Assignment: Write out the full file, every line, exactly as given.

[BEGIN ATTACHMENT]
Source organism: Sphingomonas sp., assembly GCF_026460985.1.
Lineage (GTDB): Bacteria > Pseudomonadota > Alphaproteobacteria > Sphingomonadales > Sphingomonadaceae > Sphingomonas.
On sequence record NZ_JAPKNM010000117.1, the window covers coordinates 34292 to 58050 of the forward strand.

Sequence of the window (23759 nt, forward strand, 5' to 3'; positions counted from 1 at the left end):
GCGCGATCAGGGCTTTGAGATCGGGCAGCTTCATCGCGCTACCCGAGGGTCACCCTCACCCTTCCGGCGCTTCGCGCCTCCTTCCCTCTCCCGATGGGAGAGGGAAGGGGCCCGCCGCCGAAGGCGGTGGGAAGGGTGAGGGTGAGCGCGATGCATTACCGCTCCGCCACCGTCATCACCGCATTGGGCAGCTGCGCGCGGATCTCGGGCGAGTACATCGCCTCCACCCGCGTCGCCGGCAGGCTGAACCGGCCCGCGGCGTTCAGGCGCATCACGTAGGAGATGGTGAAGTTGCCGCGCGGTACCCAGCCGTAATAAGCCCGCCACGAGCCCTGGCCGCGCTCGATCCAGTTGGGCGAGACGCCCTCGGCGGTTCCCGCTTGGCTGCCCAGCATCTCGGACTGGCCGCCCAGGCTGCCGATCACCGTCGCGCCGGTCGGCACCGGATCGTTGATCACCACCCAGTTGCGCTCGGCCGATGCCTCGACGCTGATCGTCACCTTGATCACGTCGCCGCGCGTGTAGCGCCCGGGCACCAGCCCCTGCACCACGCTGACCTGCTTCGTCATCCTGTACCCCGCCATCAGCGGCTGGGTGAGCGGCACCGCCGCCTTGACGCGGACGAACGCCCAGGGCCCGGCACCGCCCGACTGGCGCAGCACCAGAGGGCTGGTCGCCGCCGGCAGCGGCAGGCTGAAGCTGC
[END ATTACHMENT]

Source organism: Sphingomonas sp., assembly GCF_026460985.1.
Lineage (GTDB): Bacteria > Pseudomonadota > Alphaproteobacteria > Sphingomonadales > Sphingomonadaceae > Sphingomonas.
On sequence record NZ_JAPKNM010000117.1, the window covers coordinates 34292 to 58050 of the forward strand.

Sequence of the window (23759 nt, forward strand, 5' to 3'; positions counted from 1 at the left end):
GCGCGATCAGGGCTTTGAGATCGGGCAGCTTCATCGCGCTACCCGAGGGTCACCCTCACCCTTCCGGCGCTTCGCGCCTCCTTCCCTCTCCCGATGGGAGAGGGAAGGGGCCCGCCGCCGAAGGCGGTGGGAAGGGTGAGGGTGAGCGCGATGCATTACCGCTCCGCCACCGTCATCACCGCATTGGGCAGCTGCGCGCGGATCTCGGGCGAGTACATCGCCTCCACCCGCGTCGCCGGCAGGCTGAACCGGCCCGCGGCGTTCAGGCGCATCACGTAGGAGATGGTGAAGTTGCCGCGCGGTACCCAGCCGTAATAAGCCCGCCACGAGCCCTGGCCGCGCTCGATCCAGTTGGGCGAGACGCCCTCGGCGGTTCCCGCTTGGCTGCCCAGCATCTCGGACTGGCCGCCCAGGCTGCCGATCACCGTCGCGCCGGTCGGCACCGGATCGTTGATCACCACCCAGTTGCGCTCGGCCGATGCCTCGACGCTGATCGTCACCTTGATCACGTCGCCGCGCGTGTAGCGCCCGGGCACCAGCCCCTGCACCACGCTGACCTGCTTCGTCATCCTGTACCCCGCCATCAGCGGCTGGGTGAGCGGCACCGCCGCCTTGACGCGGACGAACGCCCAGGGCCCGGCACCGCCCGACTGGCGCAGCACCAGAGGGCTGGTCGCCGCCGGCAGCGGCAGGCTGAAGCTGC